Will of William Moreton of York, 1477. At the Borthwick Institute.
I’ve been writing a lot about misogyny in relationships, and about the records medieval people leave that show male cruelty towards and hatred of women. Class analysis bothers a lot of people, and it seems to be one of the major barriers to identifying as a feminist for women who rightly point out that all men are not oppressive.
Class analysis never states that every member of the oppressor class behaves in a uniformly and consistantly oppressive way: it describes the social structure that makes one class of people more powerful than others. If we look at medieval England, most people will accept that it was a misogynistic society. And focussing on this can get into the trap of excusing what goes on today. We are tempted – and I think, encouraged by the patriarchy – to see a clear distinction between women’s lives today (where we know of good and decent and feminist-friendly men) and women’s lives in the past (where we recognise misogyny when we see it). We’re tempted to think we live in a time that’s uniquely hard on nice men, who’re human and pleasant and don’t like misogyny any more than we do.
But the condition of living in an oppressive society with husbands, brothers, fathers, or sons we love is nothing new.
To illustrate this, I wanted to share something poignant reading I’ve been doing, which is medieval wills. These texts were written in the knowledge that death was a constant possibility, unpredictable and often swift.
Image of the Funeral Rites, in a Book of Hours of c. 1460. London, British Library, MS Harley 2287, f. 80r
I’m not going to comment much on these texts, because I think they speak for themselves, in the voices of late-medieval family men. When we read these texts, we can see how these men felt about their wives, mothers, and children, and we can relate to them.
The first is a will written by one John Chesman, a barber living in York. I’ve transcribed it, but I’m at a loss for the meaning of a couple of technical terms for clothing, so if you can enlighten me, please do. Chesman wrote his will on the 6th of January 1509, and it was proved on the 27th February that year, for he died just a few weeks later. His will is quite short, for his money and the land he lived on went to the church to pay for prayers for his soul.
John lists his bequests:
“To Agnes Murton – who should have been my wife, had God willed it – one gown of cloth, that should have been my wedding clothes. To Thomas Murton, a jacket of ‘blew-meld, hamsyd,’ a battle-axe, two chain-male goussets [the parts that go over joints]. To Agnes Murton his wife, a multi-coloured gown lined in black, a little shirt with red silk set through it. To William Murton, my scarlet hat with a true-love knot in silver-gilt on it, a fine steel helmet, a dublet of satin of Cypress (?).To Robert Parkin, my apprentice, a razor bag with six razors, a pair of scissors, a head comb, a basin, a washing-dish, two shaving-cloths, and some of my towels, to work well with all. To Richard Carleton, my apprentice, four razors, a little basin, a shaving cloth….”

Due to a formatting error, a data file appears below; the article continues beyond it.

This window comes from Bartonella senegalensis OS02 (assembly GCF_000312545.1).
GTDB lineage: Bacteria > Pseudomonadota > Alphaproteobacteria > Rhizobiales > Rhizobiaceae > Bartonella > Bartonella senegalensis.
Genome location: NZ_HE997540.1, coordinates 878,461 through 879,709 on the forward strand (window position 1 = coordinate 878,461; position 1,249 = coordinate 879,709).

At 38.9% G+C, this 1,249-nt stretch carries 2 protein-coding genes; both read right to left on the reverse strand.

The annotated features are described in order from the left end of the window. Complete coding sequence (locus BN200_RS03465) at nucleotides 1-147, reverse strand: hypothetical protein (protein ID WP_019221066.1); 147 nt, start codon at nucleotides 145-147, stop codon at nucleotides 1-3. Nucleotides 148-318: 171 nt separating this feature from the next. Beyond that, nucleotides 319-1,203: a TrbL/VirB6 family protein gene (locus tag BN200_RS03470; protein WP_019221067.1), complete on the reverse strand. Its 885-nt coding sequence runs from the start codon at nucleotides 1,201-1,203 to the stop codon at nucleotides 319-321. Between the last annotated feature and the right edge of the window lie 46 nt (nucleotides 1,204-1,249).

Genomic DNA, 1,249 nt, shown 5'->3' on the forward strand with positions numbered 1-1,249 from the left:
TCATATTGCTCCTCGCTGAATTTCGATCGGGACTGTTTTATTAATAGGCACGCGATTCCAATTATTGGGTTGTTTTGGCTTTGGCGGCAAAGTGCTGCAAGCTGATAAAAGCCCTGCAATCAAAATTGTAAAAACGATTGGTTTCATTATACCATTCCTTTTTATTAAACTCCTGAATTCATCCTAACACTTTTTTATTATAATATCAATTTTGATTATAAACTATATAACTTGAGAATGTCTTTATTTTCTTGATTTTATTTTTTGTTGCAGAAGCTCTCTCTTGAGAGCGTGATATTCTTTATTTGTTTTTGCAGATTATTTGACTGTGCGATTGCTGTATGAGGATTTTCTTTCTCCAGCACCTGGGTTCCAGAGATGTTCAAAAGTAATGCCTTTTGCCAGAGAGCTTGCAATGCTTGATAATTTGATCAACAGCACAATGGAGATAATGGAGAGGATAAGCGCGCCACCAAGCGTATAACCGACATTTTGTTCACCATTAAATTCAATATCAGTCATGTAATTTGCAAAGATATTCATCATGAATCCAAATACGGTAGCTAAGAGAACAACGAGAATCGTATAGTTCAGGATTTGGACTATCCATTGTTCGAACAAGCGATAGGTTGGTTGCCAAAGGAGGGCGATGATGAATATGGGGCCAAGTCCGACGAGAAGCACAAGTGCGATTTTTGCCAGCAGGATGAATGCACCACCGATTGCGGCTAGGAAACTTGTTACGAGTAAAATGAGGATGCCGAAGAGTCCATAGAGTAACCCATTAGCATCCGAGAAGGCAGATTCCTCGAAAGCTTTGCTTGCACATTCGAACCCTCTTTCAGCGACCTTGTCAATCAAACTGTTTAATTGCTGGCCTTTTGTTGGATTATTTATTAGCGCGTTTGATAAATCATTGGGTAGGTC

I haven’t been able to find out who John’s wife-to-be, Agnes, eventually married, or whether she married at all, nor do I know what happened to John’s would-be in-laws, or the apprentices he set up in their work. The will simply records a moment in what must have been a relatively young man’s life, as he faced serious illness.
Just a few years later, in 1519, a wealthier man made his will. Thomas Hopton requested to be buried at Ackwith Church, in the Lady Choir, a sign of his religious devotion to the Mother of God. He left:
“… to my mother, my lady Dame Anna Hopton, the third part of the Morehill estate. The second part goes to my sister, Anne Hopton; to John and Robert, my sons; and to Anne my daughter. The last part is to be used to bring me forth [ie., bury] honestly. To John my son, I leave the better of my roses of gold. To Elizabeth my daughter, 20 sheep. To my brother William, the lesser of my roses of gold. Once my debts are paid and made final, I make my mother my executrix, to divide all amongst my children, as I trust in her the most, after our Lord Almighty.”
Finally, there’s John Williamson, whose will sounds as if it may have been written during his wife’s pregnancy. He explains:
“Knowing not the hour of my death … I will that she shall have her own goods. … Also, all other words spoken before notwithstanding, I will that if God sends my wife another son or daughter, if it be a son, he should have twenty pounds. And if it be a daughter, forty pounds …”
As this will demonstrates – and there’s the tinest hint in those ‘words spoken before’ that husband and wife had discussed this – medieval men recognised that their daughters might be less able to support themselves than their sons, and that their widows might need explicit legal statements to give them rights to property.
Just for light relief, I’ve also transcribed the section from the last will where John Williamson describes his hopeful plans for his son, which come straight out of the Guardian-reading ‘is my child Gifted and Talented?’ mindset. John junior must, at the time of the will writing, have been a young child. His father writes:
“… I will that John, my son, be put to study, until such time as he is 15. Then, he should be sent on to a good school, and given five pounds a year to keep himself. After that, he will go to Oxford or Cambridge, until he is 20, with five pounds every year. And after he is 2o, he will go into the Inns of Court …”
Yes, John. Of course he will.
(Wills from Testamenta Eboracensia, or Wills proved at York)
The will in the picture above is by William Morton, who died in York in 1477. It’s not so much poignant as racist, really, but you can see a transcription and translation here.